[K12OSN] Servers, K12LTSP, and workstation numbers, etc.

Jim Kronebusch jim at winonacotter.org
Tue Jul 25 18:38:26 UTC 2006

On Tue, 25 Jul 2006 13:06:05 -0500, Les Mikesell wrote
> On Tue, 2006-07-25 at 08:26 -0700, Huck wrote:
> > So Jim,
> > 
> > You just bond two Gig-E NICS, and plug them into  two separate physical 
> > switches and say one switch heads off to LAB A(25 thin clients) and the 
> > other to Building B(20 thin clients).
> > 
> > And you don't have to touch DNS configuration or anything?
> Bonded NICs have to go to the same switch and will help if the
> bottleneck is only within the interface to that switch.  If you
> have many clients connected to other ports on the same switch it
> will probably help. If you have clients distributed across many
> switches connected with a 1 gig backbone, it won't help as
> much to give the server a 2 gig uplink to its nearby switch.

Exactly as Les said.  They need to all go into the same switch.  We have all
of our servers here plugged into the same gigabit switch, so at least
transfers between servers is very fast.  Then there is a gigabit backbone from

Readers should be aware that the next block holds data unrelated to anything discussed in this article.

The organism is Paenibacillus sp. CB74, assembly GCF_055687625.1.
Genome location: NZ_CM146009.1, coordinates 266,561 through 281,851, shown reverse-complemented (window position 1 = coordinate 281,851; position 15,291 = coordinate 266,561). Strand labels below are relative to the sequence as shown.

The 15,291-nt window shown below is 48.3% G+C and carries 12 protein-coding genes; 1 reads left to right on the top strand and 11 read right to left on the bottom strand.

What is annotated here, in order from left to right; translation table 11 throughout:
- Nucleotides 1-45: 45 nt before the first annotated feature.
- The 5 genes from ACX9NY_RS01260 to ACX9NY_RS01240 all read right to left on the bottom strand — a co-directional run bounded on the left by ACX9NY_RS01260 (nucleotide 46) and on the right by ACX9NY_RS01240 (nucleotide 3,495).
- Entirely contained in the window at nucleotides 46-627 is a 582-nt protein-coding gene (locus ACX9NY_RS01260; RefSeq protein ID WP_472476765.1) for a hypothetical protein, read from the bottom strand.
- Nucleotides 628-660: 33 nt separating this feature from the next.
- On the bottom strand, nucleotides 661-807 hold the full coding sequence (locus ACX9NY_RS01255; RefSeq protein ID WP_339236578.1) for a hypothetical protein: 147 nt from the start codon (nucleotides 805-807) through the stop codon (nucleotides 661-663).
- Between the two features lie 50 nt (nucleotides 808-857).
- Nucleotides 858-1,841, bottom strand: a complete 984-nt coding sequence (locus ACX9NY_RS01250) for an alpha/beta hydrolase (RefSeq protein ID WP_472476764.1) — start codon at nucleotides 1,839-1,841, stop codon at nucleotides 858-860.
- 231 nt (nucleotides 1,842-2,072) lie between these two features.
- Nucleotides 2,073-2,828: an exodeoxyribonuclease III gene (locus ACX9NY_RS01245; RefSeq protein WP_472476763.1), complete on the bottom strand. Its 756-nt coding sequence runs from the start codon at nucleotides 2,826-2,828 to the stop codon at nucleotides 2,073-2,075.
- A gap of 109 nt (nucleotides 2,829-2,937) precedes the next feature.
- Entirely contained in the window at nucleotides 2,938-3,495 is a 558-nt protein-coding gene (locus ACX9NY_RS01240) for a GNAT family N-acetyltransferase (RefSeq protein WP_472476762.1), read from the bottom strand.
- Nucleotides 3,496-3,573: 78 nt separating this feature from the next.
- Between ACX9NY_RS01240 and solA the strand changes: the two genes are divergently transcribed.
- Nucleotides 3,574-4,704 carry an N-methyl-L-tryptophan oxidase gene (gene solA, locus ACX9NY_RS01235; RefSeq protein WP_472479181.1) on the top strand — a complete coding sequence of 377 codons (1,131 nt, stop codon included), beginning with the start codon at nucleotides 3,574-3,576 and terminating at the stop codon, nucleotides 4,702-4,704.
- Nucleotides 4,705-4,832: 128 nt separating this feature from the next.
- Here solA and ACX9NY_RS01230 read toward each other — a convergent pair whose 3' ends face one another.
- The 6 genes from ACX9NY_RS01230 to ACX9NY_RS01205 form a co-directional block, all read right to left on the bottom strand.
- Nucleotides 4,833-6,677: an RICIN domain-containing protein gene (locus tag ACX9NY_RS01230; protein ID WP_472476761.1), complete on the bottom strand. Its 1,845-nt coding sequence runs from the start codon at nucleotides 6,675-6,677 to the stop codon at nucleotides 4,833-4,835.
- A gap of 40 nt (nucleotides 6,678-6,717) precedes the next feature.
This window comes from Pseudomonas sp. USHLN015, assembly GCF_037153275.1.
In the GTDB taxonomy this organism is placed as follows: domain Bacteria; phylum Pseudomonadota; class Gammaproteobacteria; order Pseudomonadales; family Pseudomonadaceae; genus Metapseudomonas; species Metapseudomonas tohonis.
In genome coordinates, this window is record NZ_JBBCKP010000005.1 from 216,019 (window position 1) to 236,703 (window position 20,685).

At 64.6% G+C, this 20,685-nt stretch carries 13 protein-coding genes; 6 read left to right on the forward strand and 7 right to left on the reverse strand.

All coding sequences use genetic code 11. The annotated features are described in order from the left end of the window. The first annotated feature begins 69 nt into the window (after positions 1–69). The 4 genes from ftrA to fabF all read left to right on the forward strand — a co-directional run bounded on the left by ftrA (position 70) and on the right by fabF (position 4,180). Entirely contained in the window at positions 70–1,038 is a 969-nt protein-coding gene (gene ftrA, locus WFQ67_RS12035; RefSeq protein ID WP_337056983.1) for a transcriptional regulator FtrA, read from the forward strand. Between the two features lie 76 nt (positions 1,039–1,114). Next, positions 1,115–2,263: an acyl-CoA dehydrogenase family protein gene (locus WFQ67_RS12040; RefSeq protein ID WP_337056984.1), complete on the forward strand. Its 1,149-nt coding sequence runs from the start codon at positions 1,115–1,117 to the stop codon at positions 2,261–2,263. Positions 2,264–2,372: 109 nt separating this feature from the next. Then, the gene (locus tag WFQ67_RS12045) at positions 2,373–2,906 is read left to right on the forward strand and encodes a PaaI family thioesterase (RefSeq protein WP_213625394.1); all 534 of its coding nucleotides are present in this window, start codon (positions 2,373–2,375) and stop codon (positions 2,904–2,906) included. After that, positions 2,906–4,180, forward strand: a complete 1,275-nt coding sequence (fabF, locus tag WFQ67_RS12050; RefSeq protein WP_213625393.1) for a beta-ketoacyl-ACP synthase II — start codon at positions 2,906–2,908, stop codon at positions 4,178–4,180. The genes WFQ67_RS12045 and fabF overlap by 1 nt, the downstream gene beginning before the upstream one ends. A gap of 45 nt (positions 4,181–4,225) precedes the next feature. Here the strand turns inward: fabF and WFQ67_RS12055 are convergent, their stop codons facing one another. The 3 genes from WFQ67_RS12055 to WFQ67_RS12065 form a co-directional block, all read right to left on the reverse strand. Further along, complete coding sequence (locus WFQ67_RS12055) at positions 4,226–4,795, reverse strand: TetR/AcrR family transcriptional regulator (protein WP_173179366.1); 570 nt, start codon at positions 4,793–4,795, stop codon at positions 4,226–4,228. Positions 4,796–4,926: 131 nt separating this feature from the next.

the MDF to all IDF's.  We try to keep to no more than 48 clients per gigabit
run.  So if our IDF's have six 24 ports switches we run three gigabit runs and
chain the switches in pairs.  We use a combination of cat5e copper and fiber
to make the runs depending on the length.  And all runs lead back to the main
gigabit switch in the MDF.  As things grow and expand we are exceeding
capacity on our network, especially with the possibility of IP phones in the
near future.  

Hopefully low dollar 10GB technology develops quickly :-)

Another option that would help relieve network bottlenecks is to do as I have
seen in other tutorials and have all application servers talk to the boot
server via a backend network backbone on a completely different set of NIC's
and switches.  In theory I guess that takes the traffic of the servers talking
to each other off of the network used to boot and serve clients.  You could
even use the adaptor teaming to this effect and create bond0 on the client
side with 2 or 3 GB NIC's on say IP scheme 192.168.0.x and create bond1 on the
application server side with 2 or 3 NIC's on another IP scheme of 192.168.1.x
all in the same LTSP boot server.  Then all application servers bonds would be
setup on the 192.168.1.x network as well and then connect them all together
with a gigabit switch.

I would think that could handle a fairly beefy setup.

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